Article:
Figure 9: Mortality rate indices. NNMR: neonatal mortality rate; NNMRexcl.d48: neonatal mortality rate without neonates that die within 48 hours of presentation; average was based on the outreach centres.

Typically, we computed that up to 64% of overall deaths of incubator-dependent-neonates (IDN) at the respective centres occurred within 48 hours of presentation. There were very few survivals amongst babies born before 30 weeks gestation or below a birth weight of 1000 g. Data also revealed that nearly all of the babies dying within the 48 hour window were either “born very early” or “born very small” (Figure 10). Average length of surviving IDN hospitalisation at the outreach centres was 20.5 days (average centre range: 8–32 days). This was not quantified at the “control” as supplied data lacked such details.

Figure 10: Neonatal mortality within 48 hours. “d48” stood for neonates that die within 48 hours of presentation, “low-para.d48” counted the size of very low parameter (≤1500 g or <33 wks) cases within the d48 baby population.

4. Discussion

The recycled incubator technology (RIT) and associated outreach concerns in this study have demonstrated the significant capability of Nigerian special care baby units (SCBUs) in achieving improved newborn survival. An earlier publication to assess the impact of this Outreach in 2009 studied performances of the same group of hospitals that were involved in the present analyses [14]. This revealed that facility-based average NNMR had dropped from 254/1000 to 198/1000 babies [14]. This figure was only a reflection of what the country could have achieved if all the Nigerian hospital SCBUs adopted the same techniques as those analysed in the study. The NNMR of our “control” centre in the present study (250/1000) was very similar to the 254/1000 that was quantified as national average at the inception of the present outreach project as reported by Amadi et al. [14]. This is a validation that seemed to suggest that facility-based NNMR within a typical tertiary centre in Nigeria might remain within this high figure until the statuses of the concerns that have been identified in this study were positively altered.

At the inception of invitation to submit data for a retrospective assessment of the present outreach, all the hospitals invited to submit raw-data accepted with enthusiasm promising to keep up with the provided deadline. However, many of these either failed to comply or out rightly excused themselves from the study for various weak reasons, some of which might have stemmed from the fear of exposing suspected relative poor performance. The few submissions however had the advantage of coming from hospitals in the southern, northern, and middle-belt of Nigeria, giving a good national coverage. Our present study has shown that there has been further improvement on the overall outcomes of facility-based performance indices of the outreach centres. Notably, the average NNMR within the facilities has dropped from the figure of 198/1000 as reported by Amadi et al. [14] to 114/1000 in the present study. This significant leap must have been a result of the unprecedented dedication to capacity expansion, training, and implementation of FAC audit reports by the centres that have been assessed. Analysis was initially designed to use a scoring technique to comparatively measure the performances of entire centres in each of the concerns and to relate these to their respective outcomes. Unfortunately, the analysed data came from just a few of the participating hospitals for which very strong conclusions might not be drawn. However these were the top performing hospitals in the use of the concern remedies (Figure 11), and clinical and nursing practices in the centres had not been altered in any other direction since the 2009 assessments of Amadi et al. [14]. Hence result could only demonstrate that these concerns were the very vital components that brought about a significant reduction in NNMR as compared to the control.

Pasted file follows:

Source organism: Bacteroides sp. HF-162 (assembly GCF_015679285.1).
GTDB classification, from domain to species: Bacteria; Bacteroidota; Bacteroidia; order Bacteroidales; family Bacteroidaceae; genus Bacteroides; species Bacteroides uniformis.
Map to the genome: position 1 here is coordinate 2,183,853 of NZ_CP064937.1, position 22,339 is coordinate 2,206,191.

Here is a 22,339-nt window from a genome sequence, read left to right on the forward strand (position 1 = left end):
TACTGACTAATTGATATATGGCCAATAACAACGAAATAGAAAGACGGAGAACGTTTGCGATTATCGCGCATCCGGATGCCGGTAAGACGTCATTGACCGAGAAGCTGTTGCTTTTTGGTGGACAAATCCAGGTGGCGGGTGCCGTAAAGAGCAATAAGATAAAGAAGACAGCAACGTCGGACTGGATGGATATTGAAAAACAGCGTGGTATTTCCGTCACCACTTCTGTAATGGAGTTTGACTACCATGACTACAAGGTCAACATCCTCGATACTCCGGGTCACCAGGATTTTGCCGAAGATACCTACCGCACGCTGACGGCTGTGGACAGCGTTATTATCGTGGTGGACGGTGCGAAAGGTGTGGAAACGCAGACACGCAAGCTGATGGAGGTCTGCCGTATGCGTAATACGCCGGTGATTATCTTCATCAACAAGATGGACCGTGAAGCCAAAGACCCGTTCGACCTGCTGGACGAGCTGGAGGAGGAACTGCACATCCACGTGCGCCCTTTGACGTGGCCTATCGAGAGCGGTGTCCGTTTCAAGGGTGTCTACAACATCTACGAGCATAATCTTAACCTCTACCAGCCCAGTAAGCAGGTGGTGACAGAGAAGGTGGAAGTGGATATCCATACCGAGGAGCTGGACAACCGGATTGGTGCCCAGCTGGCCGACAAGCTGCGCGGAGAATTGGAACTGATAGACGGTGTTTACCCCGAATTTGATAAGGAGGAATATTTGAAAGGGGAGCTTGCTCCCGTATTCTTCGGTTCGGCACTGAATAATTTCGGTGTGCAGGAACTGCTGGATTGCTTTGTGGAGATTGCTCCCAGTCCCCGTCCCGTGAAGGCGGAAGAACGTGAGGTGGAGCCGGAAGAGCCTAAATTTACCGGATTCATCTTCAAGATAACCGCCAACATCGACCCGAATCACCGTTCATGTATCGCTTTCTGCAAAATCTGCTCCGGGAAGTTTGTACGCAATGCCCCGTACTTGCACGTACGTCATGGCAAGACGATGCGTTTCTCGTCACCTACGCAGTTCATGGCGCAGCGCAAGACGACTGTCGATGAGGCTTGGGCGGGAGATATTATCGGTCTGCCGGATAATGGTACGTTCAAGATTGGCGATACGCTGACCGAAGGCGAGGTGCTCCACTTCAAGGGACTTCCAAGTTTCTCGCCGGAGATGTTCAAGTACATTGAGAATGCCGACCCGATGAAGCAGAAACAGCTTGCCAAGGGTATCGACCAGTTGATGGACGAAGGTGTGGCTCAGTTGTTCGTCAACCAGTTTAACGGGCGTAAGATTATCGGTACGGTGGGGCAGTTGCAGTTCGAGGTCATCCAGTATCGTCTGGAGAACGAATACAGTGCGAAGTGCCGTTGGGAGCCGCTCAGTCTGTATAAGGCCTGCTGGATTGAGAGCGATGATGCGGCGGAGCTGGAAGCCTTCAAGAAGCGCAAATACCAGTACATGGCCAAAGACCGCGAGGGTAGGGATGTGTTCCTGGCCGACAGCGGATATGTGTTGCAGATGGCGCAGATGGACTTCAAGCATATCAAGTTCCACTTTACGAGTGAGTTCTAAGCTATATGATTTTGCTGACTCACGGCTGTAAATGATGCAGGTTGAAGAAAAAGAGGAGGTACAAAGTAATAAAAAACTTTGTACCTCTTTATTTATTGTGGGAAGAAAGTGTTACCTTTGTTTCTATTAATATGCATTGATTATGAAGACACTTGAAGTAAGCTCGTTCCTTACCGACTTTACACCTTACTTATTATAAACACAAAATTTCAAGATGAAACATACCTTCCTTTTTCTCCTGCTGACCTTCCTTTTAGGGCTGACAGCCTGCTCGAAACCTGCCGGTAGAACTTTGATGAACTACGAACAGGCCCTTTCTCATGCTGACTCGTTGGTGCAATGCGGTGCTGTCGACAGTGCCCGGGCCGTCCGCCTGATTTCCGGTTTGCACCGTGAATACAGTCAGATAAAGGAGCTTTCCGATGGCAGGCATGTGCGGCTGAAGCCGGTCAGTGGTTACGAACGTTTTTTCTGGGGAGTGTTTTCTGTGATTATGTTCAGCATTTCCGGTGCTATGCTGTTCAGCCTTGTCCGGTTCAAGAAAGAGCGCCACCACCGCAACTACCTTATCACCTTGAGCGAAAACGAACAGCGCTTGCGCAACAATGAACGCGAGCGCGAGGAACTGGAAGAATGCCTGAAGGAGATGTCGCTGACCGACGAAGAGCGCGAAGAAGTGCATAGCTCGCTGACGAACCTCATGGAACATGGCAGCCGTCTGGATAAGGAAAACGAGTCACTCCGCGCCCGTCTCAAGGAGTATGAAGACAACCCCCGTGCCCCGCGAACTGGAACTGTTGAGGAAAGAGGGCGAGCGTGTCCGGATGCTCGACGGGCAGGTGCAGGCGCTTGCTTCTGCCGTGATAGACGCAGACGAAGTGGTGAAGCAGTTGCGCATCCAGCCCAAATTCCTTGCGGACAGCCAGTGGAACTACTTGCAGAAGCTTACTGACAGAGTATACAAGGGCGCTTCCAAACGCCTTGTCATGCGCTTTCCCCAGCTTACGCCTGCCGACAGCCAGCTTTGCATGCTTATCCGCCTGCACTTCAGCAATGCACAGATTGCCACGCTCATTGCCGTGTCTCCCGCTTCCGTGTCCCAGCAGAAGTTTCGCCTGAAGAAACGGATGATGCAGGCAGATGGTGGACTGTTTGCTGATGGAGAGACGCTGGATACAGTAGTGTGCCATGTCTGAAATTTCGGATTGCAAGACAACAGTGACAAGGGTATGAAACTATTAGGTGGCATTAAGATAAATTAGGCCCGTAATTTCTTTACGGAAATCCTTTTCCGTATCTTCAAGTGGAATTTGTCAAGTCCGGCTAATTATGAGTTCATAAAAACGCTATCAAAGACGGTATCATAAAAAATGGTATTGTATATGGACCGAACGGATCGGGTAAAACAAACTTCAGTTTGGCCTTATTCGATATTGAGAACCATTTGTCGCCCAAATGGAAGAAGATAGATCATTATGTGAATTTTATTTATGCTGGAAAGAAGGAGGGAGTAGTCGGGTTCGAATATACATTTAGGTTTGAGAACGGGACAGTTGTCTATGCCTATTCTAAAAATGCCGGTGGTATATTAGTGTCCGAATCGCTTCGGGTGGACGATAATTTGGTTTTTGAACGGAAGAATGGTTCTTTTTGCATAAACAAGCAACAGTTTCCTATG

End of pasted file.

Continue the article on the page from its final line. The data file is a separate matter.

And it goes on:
Figure 11: Concerns remedy implementation degrees. Scores: poor (0) to good (5).